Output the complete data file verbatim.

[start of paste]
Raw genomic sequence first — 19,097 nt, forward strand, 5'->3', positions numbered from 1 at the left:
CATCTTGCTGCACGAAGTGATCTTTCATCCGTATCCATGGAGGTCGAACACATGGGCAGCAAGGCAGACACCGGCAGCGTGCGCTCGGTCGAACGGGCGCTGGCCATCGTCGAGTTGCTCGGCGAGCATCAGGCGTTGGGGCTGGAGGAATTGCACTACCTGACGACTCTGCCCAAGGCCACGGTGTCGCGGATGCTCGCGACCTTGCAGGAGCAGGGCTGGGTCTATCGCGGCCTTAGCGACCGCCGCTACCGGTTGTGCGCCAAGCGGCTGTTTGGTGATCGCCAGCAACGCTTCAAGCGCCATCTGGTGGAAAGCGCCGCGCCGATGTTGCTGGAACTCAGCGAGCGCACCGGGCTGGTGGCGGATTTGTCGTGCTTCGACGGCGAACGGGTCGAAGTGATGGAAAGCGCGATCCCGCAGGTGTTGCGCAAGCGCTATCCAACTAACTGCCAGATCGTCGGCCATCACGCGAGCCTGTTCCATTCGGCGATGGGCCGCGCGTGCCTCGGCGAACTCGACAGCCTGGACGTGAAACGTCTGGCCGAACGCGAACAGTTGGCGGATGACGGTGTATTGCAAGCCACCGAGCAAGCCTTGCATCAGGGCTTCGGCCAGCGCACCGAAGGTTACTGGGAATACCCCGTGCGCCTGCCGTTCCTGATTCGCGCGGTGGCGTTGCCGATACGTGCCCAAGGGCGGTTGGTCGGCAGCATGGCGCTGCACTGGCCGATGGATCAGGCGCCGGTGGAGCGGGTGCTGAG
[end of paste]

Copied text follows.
Raw genomic sequence first — 19,097 nt, forward strand, 5'->3', positions numbered from 1 at the left:
CATCTTGCTGCACGAAGTGATCTTTCATCCGTATCCATGGAGGTCGAACACATGGGCAGCAAGGCAGACACCGGCAGCGTGCGCTCGGTCGAACGGGCGCTGGCCATCGTCGAGTTGCTCGGCGAGCATCAGGCGTTGGGGCTGGAGGAATTGCACTACCTGACGACTCTGCCCAAGGCCACGGTGTCGCGGATGCTCGCGACCTTGCAGGAGCAGGGCTGGGTCTATCGCGGCCTTAGCGACCGCCGCTACCGGTTGTGCGCCAAGCGGCTGTTTGGTGATCGCCAGCAACGCTTCAAGCGCCATCTGGTGGAAAGCGCCGCGCCGATGTTGCTGGAACTCAGCGAGCGCACCGGGCTGGTGGCGGATTTGTCGTGCTTCGACGGCGAACGGGTCGAAGTGATGGAAAGCGCGATCCCGCAGGTGTTGCGCAAGCGCTATCCAACTAACTGCCAGATCGTCGGCCATCACGCGAGCCTGTTCCATTCGGCGATGGGCCGCGCGTGCCTCGGCGAACTCGACAGCCTGGACGTGAAACGTCTGGCCGAACGCGAACAGTTGGCGGATGACGGTGTATTGCAAGCCACCGAGCAAGCCTTGCATCAGGGCTTCGGCCAGCGCACCGAAGGTTACTGGGAATACCCCGTGCGCCTGCCGTTCCTGATTCGCGCGGTGGCGTTGCCGATACGTGCCCAAGGGCGGTTGGTCGGCAGCATGGCGCTGCACTGGCCGATGGATCAGGCGCCGGTGGAGCGGGTGCTGAG